Kabarole district has registered an increase in Banana production following the effective control of the spread of the Banana Bacterial Wilt disease. Since 2000, when the wilt was detected, it has destroyed several banana plantations in various parts of the country leading to total loss of yields.
Past statistics at Kabarole district agricultural department show that 80% of the farmers were affected by the wilt, which threatened their livelihoods since they depended on bananas for food and income. Following the destruction of banana plantations, Village BBW task committees were formed and set up measures to contain the spread of the wilt.
Some of the measures included removing the affected plants, cutting them to small pieces to dry and sterilizing the farm tools used on the affected plants before using them on other plants with either fire or detergents like JIK. District authorities also enacted bylaws, with strict penalties to prevent further spread of the wilt.
The farmers have since adhered to the measures and bylaws which has reduced the spread of the wilt and increased banana production. At least the wilt has been contained in 22 out of the 25 sub counties in the district.
Brenda Mpanja, the chairperson of Karambi Sub County BBW Task Force says when the wilt was detected in 2012 her committee came up with punishments for those who fail to adhere to the set guidelines, which has since paid off.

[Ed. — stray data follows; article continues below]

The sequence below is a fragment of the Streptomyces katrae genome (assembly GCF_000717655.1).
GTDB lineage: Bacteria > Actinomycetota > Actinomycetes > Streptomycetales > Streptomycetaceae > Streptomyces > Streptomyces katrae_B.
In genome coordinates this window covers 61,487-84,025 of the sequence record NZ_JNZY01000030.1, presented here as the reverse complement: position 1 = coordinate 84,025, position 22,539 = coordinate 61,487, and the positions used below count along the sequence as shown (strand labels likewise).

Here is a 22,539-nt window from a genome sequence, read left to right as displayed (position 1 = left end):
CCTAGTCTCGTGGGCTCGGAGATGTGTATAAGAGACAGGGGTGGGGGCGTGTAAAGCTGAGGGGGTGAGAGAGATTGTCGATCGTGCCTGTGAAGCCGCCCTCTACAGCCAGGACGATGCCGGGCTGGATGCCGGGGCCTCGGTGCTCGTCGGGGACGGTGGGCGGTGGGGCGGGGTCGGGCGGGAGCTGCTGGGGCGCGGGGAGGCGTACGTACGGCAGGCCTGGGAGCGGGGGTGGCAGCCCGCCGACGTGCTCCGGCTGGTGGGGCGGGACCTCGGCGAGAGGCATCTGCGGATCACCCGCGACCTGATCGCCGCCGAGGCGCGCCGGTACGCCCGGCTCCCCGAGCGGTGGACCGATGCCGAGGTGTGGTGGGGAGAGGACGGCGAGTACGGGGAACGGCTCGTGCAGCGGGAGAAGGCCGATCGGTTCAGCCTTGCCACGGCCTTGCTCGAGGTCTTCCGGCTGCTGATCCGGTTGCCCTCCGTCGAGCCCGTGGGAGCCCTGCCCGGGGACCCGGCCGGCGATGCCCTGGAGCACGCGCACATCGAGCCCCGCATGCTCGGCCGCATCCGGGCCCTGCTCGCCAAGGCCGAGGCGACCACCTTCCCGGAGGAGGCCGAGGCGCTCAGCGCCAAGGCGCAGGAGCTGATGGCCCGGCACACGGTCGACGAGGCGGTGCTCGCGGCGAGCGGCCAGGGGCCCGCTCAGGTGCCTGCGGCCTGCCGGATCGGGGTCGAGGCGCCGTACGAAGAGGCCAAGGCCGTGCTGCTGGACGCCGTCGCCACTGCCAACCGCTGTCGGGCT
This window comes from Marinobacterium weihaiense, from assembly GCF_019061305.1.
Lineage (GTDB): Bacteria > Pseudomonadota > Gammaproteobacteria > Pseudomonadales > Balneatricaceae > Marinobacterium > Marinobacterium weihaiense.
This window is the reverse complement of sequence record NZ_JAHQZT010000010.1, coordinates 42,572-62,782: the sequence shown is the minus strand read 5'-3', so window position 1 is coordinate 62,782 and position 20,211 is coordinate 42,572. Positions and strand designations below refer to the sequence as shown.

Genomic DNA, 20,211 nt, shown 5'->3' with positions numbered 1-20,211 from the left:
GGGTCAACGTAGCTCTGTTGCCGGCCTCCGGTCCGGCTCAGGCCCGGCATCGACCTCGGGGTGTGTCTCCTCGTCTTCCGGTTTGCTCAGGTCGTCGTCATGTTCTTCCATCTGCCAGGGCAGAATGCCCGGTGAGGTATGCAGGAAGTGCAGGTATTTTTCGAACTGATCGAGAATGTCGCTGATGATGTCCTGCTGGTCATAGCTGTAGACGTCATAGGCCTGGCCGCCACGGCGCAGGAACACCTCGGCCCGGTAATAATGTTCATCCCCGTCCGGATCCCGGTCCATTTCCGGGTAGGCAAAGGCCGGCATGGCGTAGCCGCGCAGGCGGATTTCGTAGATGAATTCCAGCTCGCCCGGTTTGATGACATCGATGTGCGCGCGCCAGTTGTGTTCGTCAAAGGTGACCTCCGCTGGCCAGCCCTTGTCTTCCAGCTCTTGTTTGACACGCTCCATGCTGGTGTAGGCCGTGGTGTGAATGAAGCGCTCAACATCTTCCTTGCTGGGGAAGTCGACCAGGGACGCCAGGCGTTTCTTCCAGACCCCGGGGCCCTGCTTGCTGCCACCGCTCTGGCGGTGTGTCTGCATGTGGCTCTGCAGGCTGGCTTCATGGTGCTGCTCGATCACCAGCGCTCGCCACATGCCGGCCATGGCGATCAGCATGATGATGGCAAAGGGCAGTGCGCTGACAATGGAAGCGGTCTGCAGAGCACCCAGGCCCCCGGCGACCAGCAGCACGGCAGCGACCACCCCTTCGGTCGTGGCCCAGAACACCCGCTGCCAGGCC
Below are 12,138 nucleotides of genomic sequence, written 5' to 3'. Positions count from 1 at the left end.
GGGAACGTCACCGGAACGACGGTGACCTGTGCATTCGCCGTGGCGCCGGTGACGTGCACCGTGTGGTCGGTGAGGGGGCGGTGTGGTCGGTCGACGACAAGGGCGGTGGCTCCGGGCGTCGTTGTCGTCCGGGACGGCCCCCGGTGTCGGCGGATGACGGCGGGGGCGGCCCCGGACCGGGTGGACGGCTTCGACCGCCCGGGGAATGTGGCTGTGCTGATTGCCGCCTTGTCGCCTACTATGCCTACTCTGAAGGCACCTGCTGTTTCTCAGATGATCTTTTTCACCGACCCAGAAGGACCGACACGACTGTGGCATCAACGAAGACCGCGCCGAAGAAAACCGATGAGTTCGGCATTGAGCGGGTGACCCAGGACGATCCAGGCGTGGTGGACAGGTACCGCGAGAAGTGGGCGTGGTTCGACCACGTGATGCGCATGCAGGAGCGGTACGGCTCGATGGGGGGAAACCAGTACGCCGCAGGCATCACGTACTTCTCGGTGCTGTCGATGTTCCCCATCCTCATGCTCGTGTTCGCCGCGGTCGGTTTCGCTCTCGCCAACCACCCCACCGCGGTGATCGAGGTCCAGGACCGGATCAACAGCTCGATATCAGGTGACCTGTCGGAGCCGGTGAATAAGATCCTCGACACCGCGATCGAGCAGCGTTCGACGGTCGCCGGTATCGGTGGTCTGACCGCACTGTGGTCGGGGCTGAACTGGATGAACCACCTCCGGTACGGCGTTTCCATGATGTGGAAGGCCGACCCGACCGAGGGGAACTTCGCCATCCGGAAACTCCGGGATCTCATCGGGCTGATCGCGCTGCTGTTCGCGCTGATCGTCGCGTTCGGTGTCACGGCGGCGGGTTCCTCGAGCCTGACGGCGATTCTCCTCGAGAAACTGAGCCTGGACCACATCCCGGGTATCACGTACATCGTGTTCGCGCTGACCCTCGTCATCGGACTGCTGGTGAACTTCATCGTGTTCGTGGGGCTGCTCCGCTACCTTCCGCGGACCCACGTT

Bernard Baguma, a banana farmer in Karambi says that he lost more than three acres of banana plantations depriving him of income and food. Baguma says that he adhered to the preventive measures and has since registered success.
Amos Mugume, the Kabalore district production coordinator says that following the formulation of the bylaws, banana production has increased from 40% to 80%. He says they will continue sensitizing farmers on the BBW control measures.
Last year, Uganda registered some achievements in fighting banana related diseases when researchers at the National Agricultural Research Laboratory in Kawanda developed new varieties which are resistant to the banana bacterial wilt disease, nematodes and weevils.
Bananas remain one of the most important food crops in Uganda. The crop is the single most important staple contributing about 30 per cent of the total food consumption and 14 per cent of total crop value with over 24 per cent of all agricultural households engaged in banana production.